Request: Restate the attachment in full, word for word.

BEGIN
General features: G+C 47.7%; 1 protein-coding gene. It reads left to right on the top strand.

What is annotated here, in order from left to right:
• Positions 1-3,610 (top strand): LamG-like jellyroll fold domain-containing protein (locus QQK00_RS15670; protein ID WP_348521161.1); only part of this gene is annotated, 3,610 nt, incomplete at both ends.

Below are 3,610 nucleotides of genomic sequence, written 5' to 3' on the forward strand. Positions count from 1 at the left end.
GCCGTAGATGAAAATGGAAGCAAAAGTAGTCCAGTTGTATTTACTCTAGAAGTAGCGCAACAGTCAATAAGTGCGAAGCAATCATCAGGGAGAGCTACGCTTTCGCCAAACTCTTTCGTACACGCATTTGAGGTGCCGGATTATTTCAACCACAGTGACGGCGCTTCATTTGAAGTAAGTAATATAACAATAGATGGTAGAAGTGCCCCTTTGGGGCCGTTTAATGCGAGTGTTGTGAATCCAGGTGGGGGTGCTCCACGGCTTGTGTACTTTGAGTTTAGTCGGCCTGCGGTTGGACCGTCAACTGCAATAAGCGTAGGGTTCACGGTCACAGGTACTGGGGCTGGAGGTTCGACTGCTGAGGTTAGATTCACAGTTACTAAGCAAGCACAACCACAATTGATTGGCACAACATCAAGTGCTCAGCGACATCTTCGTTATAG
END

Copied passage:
General features: G+C 47.7%; 1 protein-coding gene. It reads left to right on the top strand.

What is annotated here, in order from left to right:
• Positions 1-3,610 (top strand): LamG-like jellyroll fold domain-containing protein (locus QQK00_RS15670; protein ID WP_348521161.1); only part of this gene is annotated, 3,610 nt, incomplete at both ends.

Below are 3,610 nucleotides of genomic sequence, written 5' to 3' on the forward strand. Positions count from 1 at the left end.
GCCGTAGATGAAAATGGAAGCAAAAGTAGTCCAGTTGTATTTACTCTAGAAGTAGCGCAACAGTCAATAAGTGCGAAGCAATCATCAGGGAGAGCTACGCTTTCGCCAAACTCTTTCGTACACGCATTTGAGGTGCCGGATTATTTCAACCACAGTGACGGCGCTTCATTTGAAGTAAGTAATATAACAATAGATGGTAGAAGTGCCCCTTTGGGGCCGTTTAATGCGAGTGTTGTGAATCCAGGTGGGGGTGCTCCACGGCTTGTGTACTTTGAGTTTAGTCGGCCTGCGGTTGGACCGTCAACTGCAATAAGCGTAGGGTTCACGGTCACAGGTACTGGGGCTGGAGGTTCGACTGCTGAGGTTAGATTCACAGTTACTAAGCAAGCACAACCACAATTGATTGGCACAACATCAAGTGCTCAGCGACATCTTCGTTATAG